Defining the targeted color space is an important first step in having meaningful discussions on changes to coatings formulations that will achieve the desired end result. If a customer says they want to be bluer in undertone, then the immediate question becomes bluer compared to what? Having a sensible scale for both jetness and undertone in automotive coatings facilitates discussions with customers and suppliers.
In an earlier blog post, Instrumental Measurement of Deep Blacks, we discussed how the actual output of a color instrument when measuring blacks was the reflectance curve. Black coatings are of course black because they reflect very minimal amounts of light. A useful rule of thumb is that if the average reflectance is below 1% the object or coating is considered to have a black appearance.
The 1% reflectance level where an object would be considered black is obviously a long way from the blacks seen in automotive coatings. Instead of a reflectance of 1%, you are looking at a reflectance in the range of 0.1%. The Hunter equivalent here would be L = 3 and the CIELab would be L* = 0.9. This compresses the available range for using reflectance, and the traditional Hunter L equivalent would be L = 10 and for the CIE color the value would be L* = 9. With these scales it can be quite hard to differentiate by instrumental means, although the differences can clearly be seen by the eye in good lighting.
The best way of examining these very black coatings is described in DIN55979. The hue independent jetness (My) is a logarithmic function based on the Y portion of the tristimulus value. At 1% reflectance, the My is 200, at 0.1% reflectance it become 300 and at 0.01% reflectance the My is 400. Not only does this provide an expanded scale in the region of interest, it has the added advantage that a larger number is “more jet”. This tends to fit with people’s preconceived notions of numerical scales.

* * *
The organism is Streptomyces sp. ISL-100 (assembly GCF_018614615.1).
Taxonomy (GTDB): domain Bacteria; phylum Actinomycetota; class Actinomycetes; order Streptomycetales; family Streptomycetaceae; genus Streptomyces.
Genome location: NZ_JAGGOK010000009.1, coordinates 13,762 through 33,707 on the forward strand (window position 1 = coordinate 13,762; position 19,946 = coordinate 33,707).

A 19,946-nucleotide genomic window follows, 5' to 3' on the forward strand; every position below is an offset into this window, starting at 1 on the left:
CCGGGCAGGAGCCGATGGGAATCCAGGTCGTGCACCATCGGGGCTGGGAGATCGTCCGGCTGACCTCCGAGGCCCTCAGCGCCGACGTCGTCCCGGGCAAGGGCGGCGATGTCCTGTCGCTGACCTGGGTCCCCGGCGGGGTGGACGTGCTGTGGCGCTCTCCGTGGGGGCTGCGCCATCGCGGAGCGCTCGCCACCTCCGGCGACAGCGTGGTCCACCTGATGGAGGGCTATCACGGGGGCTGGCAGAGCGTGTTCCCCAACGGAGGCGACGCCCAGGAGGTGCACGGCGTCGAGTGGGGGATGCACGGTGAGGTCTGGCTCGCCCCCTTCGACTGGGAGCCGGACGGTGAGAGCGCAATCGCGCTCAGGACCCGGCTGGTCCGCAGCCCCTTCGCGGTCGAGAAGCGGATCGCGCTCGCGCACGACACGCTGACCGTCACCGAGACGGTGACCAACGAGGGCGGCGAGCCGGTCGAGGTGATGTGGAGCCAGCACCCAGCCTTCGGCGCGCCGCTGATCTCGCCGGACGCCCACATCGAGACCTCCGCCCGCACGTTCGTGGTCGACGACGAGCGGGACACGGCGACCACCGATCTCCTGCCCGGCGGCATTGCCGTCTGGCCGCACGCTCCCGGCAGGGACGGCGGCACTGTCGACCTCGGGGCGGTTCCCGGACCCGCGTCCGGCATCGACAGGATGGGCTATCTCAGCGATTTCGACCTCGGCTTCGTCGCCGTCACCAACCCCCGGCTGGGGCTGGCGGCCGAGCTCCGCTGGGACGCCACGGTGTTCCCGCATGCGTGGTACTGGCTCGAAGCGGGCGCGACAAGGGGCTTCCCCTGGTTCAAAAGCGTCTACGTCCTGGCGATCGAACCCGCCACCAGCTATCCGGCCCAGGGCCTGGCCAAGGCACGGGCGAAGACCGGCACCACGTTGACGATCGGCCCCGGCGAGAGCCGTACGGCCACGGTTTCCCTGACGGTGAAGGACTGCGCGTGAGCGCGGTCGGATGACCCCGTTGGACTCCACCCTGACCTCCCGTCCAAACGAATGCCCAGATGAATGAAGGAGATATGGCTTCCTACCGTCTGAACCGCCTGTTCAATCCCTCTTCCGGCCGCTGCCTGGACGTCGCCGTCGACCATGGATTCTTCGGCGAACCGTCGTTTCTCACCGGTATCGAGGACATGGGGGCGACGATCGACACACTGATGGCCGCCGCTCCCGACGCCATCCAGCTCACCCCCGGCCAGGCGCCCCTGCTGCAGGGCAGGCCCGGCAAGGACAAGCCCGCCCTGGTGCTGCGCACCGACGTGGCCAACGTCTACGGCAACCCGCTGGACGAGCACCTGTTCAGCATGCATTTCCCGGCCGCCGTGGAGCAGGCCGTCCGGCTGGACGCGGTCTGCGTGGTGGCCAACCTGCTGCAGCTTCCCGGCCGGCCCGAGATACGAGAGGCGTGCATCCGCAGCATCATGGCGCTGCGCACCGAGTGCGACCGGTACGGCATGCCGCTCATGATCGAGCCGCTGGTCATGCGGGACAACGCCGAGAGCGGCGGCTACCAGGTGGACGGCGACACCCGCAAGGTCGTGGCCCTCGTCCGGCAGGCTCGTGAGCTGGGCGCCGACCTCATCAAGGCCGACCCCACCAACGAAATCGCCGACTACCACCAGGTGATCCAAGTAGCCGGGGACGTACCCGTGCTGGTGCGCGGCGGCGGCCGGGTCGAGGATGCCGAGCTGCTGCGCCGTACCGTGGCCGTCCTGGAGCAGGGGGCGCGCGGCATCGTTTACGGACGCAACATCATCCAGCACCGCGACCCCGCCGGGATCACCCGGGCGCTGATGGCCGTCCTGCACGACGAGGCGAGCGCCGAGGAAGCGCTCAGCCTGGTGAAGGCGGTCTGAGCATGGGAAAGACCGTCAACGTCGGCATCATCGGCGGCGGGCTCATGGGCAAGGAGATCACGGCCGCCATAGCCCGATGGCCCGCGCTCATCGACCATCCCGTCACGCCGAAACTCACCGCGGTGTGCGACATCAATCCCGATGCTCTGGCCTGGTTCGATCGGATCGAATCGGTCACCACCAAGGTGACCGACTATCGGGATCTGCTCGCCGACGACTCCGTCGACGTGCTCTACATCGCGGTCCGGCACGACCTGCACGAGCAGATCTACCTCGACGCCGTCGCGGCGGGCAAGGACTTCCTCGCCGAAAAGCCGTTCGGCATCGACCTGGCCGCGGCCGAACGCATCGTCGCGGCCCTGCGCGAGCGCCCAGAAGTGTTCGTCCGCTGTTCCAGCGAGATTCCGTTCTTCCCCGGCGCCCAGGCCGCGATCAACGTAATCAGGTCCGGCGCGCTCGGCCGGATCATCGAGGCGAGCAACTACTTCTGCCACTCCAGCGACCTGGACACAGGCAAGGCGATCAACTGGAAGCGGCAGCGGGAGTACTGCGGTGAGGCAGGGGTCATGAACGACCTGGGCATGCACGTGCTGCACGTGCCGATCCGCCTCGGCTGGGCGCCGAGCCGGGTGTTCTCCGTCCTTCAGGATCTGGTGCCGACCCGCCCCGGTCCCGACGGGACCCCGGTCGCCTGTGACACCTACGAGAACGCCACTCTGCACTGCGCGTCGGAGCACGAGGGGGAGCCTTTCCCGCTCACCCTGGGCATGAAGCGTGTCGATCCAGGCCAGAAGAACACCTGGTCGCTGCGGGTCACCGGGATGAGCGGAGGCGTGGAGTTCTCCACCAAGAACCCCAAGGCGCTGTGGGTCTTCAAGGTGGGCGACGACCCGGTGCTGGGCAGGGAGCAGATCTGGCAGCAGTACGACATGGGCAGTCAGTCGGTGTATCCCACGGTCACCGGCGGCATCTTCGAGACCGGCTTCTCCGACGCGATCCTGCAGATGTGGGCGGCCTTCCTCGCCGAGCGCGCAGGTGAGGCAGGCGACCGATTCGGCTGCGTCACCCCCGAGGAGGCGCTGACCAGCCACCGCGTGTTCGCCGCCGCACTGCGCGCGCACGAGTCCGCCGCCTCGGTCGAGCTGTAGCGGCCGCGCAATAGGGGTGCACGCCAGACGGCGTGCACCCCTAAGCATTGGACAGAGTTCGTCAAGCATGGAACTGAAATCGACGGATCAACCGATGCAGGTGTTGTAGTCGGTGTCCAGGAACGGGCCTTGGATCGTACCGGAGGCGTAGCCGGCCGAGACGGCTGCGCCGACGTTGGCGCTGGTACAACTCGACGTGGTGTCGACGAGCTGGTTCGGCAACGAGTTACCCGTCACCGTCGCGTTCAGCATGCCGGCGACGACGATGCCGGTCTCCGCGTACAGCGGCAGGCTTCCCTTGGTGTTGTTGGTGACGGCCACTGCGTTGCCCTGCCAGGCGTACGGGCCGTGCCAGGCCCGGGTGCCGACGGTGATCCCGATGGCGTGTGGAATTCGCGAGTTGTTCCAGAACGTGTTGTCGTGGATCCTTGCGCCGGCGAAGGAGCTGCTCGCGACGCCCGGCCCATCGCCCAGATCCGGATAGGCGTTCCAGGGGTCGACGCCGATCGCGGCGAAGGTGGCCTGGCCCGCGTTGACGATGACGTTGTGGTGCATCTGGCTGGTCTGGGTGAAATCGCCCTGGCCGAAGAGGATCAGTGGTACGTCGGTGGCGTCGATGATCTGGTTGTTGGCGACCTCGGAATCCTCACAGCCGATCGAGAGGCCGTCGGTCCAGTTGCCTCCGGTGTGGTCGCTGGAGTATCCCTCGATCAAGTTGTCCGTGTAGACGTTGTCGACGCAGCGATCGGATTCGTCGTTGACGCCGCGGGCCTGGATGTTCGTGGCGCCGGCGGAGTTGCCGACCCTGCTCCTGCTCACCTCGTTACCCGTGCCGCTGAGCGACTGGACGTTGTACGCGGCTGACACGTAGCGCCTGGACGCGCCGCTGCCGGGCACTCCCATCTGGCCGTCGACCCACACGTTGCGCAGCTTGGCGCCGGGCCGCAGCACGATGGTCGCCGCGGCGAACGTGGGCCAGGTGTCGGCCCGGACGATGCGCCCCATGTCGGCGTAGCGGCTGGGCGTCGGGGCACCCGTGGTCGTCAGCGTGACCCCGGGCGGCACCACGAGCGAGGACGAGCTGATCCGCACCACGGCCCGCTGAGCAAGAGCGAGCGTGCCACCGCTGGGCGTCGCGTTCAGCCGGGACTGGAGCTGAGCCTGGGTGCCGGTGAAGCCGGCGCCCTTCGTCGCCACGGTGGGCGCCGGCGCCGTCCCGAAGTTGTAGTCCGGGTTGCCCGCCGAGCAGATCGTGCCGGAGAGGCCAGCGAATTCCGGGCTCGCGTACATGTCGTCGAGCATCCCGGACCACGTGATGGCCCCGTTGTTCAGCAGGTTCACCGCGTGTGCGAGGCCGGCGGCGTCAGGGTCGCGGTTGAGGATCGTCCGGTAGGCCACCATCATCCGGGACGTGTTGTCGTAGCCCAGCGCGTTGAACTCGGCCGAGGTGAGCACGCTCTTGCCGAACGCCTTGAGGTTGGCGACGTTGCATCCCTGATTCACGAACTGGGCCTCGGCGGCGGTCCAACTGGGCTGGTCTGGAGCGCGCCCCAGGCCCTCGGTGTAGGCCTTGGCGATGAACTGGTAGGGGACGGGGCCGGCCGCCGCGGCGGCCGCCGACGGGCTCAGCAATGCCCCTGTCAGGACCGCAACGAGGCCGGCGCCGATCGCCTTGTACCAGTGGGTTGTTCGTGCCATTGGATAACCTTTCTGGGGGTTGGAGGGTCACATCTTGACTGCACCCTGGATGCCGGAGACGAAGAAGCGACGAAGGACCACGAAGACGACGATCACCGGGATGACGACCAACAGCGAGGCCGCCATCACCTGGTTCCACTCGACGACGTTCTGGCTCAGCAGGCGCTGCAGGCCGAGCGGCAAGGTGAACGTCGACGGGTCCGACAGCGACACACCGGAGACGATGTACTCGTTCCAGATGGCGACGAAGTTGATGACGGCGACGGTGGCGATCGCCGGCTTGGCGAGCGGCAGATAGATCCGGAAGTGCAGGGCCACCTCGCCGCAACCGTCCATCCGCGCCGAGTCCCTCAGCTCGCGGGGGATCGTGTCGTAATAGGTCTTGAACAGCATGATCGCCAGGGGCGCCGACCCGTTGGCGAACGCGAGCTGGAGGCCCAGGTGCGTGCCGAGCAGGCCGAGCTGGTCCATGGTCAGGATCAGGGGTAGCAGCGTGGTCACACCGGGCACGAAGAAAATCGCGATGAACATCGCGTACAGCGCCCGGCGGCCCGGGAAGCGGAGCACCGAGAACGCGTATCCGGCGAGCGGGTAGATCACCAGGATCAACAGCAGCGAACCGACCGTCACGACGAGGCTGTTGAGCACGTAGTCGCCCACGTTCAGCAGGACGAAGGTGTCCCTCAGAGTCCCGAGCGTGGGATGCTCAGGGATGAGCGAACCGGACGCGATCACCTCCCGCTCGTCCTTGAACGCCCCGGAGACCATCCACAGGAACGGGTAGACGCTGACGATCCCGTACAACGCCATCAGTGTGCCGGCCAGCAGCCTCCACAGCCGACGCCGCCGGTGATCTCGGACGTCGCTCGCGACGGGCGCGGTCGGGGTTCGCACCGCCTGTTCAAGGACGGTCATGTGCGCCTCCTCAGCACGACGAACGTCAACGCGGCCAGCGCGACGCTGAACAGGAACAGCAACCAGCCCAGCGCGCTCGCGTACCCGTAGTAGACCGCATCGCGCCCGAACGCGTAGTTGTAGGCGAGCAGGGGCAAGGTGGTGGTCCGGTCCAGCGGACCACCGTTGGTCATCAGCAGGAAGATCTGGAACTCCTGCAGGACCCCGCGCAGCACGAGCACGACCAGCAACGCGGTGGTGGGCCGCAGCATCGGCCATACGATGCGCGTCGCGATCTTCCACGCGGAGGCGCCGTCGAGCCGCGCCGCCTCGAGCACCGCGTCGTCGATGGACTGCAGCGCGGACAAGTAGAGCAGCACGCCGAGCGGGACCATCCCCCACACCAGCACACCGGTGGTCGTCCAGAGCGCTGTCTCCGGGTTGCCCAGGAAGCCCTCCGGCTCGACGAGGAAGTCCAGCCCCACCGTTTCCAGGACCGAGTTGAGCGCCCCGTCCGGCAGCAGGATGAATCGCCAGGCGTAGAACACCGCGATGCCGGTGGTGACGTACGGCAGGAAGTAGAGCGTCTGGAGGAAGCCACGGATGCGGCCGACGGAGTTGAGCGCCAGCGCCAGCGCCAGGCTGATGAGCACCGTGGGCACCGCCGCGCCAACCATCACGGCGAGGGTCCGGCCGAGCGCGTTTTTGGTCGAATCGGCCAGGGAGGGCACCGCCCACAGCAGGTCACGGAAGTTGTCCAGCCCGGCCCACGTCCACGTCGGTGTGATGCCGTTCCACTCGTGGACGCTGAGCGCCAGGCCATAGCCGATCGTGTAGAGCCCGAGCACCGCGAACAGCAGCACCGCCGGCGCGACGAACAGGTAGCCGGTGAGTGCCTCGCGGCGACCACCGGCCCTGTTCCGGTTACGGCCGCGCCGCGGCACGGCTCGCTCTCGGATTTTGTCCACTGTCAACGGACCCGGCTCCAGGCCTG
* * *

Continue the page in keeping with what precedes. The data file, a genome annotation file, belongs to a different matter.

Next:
The second jetness value (Mc) is hue dependent, so a bluer black will give a higher value of Mc than My. The difference between these two scales is the hue value (dM), which provides very useful information on the undertone of the coating. Birla Carbon adopted these color scales for black coatings several years ago and finds them much more useful than the Hunter Lab or CIEL*a*b* scales.
How do these scales compare to actual automotive coatings in real world use? The following ranges apply to automotive topcoats. Under the hood, or underbody applications tend to have lower color requirements. There are of course variations from region to region, so these generalities may not apply to every market.
Mass market black cars are going to have a coating in the My color range of ~280-320.
Premium black cars may reach as high as My 350.
There are specialized coatings that go even higher than those premium coatings.
The figure illustrates these ranges, along with the relevant Birla Carbon products that we recommend for reaching a given color space.